Saturday, November 10, 2012: 1:45 PM-3:15 PM
Mencken (Sheraton Baltimore City Center Hotel)
*Names in bold indicate Presenter
Organizers: James Marton, Georgia State University
Moderators: Genevieve Kenney, Urban Institute and Thomas Buchmueller, University of Michigan
Chairs: Lindsey Leininger, Chapin Hall at The University of Chicago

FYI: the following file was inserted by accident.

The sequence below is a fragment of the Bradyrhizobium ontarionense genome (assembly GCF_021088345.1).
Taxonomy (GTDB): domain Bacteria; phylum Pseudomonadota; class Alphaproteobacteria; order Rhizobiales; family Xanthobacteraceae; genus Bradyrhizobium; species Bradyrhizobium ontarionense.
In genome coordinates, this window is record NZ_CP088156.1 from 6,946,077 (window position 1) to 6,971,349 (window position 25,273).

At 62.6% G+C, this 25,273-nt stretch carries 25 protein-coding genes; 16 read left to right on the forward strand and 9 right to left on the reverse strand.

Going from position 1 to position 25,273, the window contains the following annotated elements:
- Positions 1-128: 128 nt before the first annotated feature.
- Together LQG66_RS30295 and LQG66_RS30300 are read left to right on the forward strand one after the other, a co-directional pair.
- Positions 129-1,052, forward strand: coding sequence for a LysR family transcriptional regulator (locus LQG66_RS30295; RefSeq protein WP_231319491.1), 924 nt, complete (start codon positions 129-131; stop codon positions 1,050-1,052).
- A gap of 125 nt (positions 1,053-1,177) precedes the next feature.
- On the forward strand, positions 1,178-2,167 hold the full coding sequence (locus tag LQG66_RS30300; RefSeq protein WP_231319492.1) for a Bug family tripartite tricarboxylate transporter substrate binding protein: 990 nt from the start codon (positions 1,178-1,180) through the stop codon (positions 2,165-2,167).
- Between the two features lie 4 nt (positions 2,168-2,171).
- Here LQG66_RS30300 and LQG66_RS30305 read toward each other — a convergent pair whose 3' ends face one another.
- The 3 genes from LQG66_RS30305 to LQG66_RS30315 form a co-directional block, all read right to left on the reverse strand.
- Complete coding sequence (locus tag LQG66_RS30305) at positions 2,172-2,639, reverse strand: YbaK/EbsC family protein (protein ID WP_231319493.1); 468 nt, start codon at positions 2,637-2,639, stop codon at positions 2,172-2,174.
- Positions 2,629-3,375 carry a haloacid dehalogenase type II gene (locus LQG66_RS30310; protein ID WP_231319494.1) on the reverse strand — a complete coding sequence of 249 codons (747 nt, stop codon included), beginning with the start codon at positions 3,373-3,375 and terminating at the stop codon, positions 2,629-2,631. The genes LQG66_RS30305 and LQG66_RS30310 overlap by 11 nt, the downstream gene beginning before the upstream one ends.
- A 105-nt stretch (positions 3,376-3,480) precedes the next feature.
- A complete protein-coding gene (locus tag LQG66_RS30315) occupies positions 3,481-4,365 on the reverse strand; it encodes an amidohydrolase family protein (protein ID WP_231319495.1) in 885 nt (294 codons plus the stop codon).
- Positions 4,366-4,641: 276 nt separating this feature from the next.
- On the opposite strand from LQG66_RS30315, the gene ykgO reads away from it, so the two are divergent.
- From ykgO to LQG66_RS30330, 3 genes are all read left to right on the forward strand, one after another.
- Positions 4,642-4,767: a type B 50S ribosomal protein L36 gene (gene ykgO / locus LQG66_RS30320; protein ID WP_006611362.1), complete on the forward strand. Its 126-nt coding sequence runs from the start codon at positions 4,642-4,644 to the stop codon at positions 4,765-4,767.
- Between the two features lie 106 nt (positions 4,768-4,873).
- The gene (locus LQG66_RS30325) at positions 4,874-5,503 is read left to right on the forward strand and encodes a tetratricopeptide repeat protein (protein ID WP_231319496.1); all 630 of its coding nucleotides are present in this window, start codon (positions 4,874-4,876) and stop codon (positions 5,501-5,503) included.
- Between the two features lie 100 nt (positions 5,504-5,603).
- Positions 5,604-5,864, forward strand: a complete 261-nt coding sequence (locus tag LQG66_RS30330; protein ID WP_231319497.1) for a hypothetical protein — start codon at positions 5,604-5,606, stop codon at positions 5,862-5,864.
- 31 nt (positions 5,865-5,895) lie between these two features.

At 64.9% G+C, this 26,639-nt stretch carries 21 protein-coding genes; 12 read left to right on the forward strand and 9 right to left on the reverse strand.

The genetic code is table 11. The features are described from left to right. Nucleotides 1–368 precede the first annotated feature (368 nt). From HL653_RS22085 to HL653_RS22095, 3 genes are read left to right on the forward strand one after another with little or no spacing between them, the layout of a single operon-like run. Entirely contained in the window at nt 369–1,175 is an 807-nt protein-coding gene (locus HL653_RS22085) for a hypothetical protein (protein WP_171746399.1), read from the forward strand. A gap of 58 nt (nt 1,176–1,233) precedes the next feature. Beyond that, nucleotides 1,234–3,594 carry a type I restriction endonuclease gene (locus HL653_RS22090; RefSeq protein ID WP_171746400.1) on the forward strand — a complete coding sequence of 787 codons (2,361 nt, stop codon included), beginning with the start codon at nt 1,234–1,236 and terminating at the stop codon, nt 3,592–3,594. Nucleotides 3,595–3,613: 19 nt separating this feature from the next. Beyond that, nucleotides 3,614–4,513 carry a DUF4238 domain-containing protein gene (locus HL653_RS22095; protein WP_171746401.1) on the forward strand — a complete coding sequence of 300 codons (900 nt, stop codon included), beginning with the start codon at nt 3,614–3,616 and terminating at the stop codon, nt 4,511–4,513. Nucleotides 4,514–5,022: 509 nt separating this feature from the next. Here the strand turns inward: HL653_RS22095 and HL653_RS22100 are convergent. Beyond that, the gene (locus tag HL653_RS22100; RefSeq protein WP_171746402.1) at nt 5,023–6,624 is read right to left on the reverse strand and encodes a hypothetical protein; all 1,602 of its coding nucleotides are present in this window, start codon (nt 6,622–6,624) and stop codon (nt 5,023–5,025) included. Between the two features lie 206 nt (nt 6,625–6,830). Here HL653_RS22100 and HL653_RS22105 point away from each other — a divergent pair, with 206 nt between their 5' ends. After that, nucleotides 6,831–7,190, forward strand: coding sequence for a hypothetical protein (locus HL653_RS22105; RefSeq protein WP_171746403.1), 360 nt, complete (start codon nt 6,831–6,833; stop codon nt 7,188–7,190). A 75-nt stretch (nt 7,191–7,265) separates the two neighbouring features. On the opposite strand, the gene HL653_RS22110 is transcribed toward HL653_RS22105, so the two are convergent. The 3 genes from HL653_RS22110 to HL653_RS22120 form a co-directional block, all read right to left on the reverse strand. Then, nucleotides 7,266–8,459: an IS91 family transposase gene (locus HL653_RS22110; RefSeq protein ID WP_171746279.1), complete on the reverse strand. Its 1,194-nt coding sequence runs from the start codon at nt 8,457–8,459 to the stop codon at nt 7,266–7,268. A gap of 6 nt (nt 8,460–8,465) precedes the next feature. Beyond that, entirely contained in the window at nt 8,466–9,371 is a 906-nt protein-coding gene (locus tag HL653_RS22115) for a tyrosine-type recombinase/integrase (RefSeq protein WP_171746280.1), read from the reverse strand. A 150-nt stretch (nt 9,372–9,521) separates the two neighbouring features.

Over 30 million Americans are estimated to gain insurance coverage as a result of full implementation of the Affordable Care Act (ACA). Much of this increase in coverage will be driven by an expansion of Medicaid eligibility. Such an expansion of coverage leads naturally to several policy relevant questions: How should the health care system best respond to potential reductions in access to providers that may come about as a result of increases in demand for health care services? Would it make sense to increase provider funding? As an alternative, would it make sense to exploit more heavily the tools of managed care to better “manage” the care of the newly insured? Are there specific services whose expansion would lead to better health outcomes? How would these changes in a public program such as Medicaid impact the private market for health insurance? The four papers in this proposal use unique sources of data both from the United States and Chile to attempt to address these questions. These unique data sources include publically available national data from the National Health Interview Survey as well as confidential state Medicaid claims and enrollment data. Clearly the questions posed above relate to the challenges of assessing effectiveness (in terms of health outcomes) and efficiency (in terms of costs) when re-allocating scarce resources in the health care sector, both in the United States and internationally.